The dimple-cheeked girl with stars in her eyes rushed through her swing shift at the telephone office then raced out to the farm where a handsome boy who had captured her heart waited to make her his bride.
She didn’t have a fancy, elaborate gown. They both wore gray suits.
Their flowers were gladiolas, pink and white.
And they said “I do” in the minutes before the clock struck midnight due to her working late.
Not the stuff of fairy tales, right?
But the lasting power of their love — 68 years — includes a little fairy tale, happily-ever-after sprinkled in the mix.
Growing up, I watched some of my classmates go through the trials and tribulations of having their parents divorce. By then, my folks were middle-aged and settled into life and into each other. I never once worried about them separating. They were then and still remain a united front.
I don’t think either of them ever once considered leaving each other as an option. They were just eighteen and nineteen when they wed, but they made a commitment for a lifetime.
And I’m so glad they did.
If you want to know about true love and real romance, ask a couple who’s been married for more than six decades. I bet they’ll give you some good tips and probably a generous helping of humor.
Life wasn’t always easy for them. Far from it.
They had plenty of rough patches to work through, but they remained committed to each other and the vows they made.
Their little family grew from the two of them to three with the arrival of a bouncing baby boy.
It expanded to four with the birth of another boy.
And then my sister came along making them a happy group of five.
I’ve heard stories of the adventures they all had, the many, many times they moved before my parents bought a farm in Eastern Oregon and set down roots that kept them there for more than fifty years.
Evidently, after twenty years of marriage, they still liked each other, because they had me. (Both of my brothers look like they’re waiting for me to do something awful.)
And the family continued to grow with the arrival of grandbabies… then great-grandbabies.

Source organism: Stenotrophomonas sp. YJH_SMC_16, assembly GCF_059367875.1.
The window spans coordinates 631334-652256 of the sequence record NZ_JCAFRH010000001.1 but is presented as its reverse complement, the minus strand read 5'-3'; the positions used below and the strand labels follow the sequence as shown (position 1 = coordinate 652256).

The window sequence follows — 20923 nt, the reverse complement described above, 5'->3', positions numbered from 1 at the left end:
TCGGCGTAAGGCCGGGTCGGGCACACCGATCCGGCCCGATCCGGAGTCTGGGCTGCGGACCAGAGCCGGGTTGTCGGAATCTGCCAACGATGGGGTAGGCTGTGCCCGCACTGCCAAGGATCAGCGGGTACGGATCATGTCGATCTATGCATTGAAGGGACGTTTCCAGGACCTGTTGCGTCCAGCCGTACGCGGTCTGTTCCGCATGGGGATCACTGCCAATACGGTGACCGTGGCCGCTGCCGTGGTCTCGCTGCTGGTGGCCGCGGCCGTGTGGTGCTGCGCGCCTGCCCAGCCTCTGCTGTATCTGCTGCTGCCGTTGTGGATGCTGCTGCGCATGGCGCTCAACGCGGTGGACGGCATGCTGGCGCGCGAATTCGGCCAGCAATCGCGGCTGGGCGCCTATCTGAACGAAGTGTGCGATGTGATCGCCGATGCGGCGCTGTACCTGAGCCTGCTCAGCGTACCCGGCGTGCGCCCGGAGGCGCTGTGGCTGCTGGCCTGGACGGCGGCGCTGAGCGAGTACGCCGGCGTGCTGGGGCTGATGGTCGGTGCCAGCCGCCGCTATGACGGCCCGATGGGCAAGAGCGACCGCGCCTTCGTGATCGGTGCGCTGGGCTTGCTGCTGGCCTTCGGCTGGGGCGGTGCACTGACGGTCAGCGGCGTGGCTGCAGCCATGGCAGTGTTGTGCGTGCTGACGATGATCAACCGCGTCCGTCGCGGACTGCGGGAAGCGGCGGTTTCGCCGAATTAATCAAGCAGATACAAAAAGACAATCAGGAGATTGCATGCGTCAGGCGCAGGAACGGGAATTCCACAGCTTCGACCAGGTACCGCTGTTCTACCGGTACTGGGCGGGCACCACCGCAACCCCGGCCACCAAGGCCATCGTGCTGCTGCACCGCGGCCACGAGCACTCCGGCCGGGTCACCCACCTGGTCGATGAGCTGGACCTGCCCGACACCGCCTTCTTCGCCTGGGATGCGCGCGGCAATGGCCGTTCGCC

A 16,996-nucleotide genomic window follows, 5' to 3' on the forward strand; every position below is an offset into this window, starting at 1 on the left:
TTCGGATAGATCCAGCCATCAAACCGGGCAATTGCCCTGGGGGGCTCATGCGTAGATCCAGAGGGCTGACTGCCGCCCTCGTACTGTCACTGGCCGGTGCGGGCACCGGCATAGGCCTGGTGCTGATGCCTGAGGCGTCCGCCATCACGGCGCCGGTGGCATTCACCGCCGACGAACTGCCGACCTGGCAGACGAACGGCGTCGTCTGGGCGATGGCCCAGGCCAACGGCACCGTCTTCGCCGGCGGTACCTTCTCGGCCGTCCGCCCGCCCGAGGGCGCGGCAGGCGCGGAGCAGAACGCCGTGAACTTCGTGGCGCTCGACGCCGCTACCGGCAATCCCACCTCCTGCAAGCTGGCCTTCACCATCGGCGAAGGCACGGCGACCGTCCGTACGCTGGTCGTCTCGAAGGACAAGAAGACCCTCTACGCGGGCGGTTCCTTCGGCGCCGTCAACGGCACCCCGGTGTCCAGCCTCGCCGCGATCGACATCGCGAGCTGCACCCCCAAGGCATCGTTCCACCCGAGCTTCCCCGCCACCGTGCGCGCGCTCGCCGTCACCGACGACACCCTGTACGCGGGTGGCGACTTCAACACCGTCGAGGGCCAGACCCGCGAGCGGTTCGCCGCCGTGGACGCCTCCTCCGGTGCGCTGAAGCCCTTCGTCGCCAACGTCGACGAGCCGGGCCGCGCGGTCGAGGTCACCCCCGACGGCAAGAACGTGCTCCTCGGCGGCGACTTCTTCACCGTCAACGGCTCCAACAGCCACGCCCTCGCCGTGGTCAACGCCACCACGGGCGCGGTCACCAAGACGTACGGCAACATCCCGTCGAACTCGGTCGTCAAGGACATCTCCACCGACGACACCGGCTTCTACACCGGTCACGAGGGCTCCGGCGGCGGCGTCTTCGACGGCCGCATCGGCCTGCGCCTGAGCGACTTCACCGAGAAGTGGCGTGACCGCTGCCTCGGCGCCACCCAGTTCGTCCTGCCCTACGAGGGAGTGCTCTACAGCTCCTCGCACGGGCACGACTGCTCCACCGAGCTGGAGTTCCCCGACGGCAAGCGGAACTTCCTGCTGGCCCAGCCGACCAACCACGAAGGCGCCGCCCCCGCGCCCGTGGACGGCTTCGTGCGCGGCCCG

For 68 years, Mom and Dad have been there for each other — through fights and fears, laughter and tears, celebrations and sorrows.
If you ask them individually, they’ll both tell you the secret to a happy marriage is listening to your partner and not always trying to be right, even when you know you are.
If you ask me, though, I’d say a big part of their longevity and happiness comes from these things:
*My dad’s great sense of humor and the fact that he absolutely adores my mom. He always has and, after 68 years of marriage, I think it’s safe to say he always will.
*My mom’s loyalty and devotion to my dad and her ability to be a perfect balance to him.
I, for one, am so glad they fell in love and have remained in love all these many years.
If you could give a newly-married couple a tidbit of advice, what would you share?
After I turned in my last book, Once Upon A Texas Christmas (just a little over a year ago), I took a bit of a sabbatical from writing. The line I wrote seventeen books for was closing and I was also a bit burned out from writing 2 books a year for the previous four years (I’m not a fast writer so this was a ‘stretch’ pace for me).
So I was at a crossroads of sorts. I took some time thinking about where I wanted to go next, free from the constraints of any specific publisher guidelines. I eventually came up with ideas for several multi-book series I could get excited about and worked up some details to hand over to my agent so she could begin shopping them around to publishers.
That done, I figured while I waited I now had time to explore another path that had captured my interest, that of indie-publishing. I had several books from my days with Dorchester’s Leisure Books line that were published in the 2001-2005 time frame, long before the eBook revolution and that had gone out of print more than a dozen years ago and I figured reworking one of those and indie-publishing it would be a good way to ease myself into that scary-to-me world. So I went to work, getting ready to do just that.
And boy has it been a learning experience. Revising the book was the fun part. I’d forgotten just how much I loved those early books. Revisiting the characters and worlds from my early writing days has been an absolute joy. But now I’ deep into the business side of the process – hiring a good editor, figuring out cover design options, creating a back cover blurb, forming an LLC, obtaining ISBNs, etc., etc. It’s been a steep learning curve (and I’m not through it yet!) but hopefully next time will be a little easier.
Anyway, if things go as planned, this first book, which I’m titling The Unexpected Bride, will release in late fall. And today I thought I’d whet your appetite with an excerpt.
The set up for this story – Elthia Sinclare has travelled from Massachusetts to Texas in answer to an ad for a temporary job as governess. Caleb Tanner placed an ad for a mail-order bride. This is the scene where our heroine realizes there has been a terrible mistake: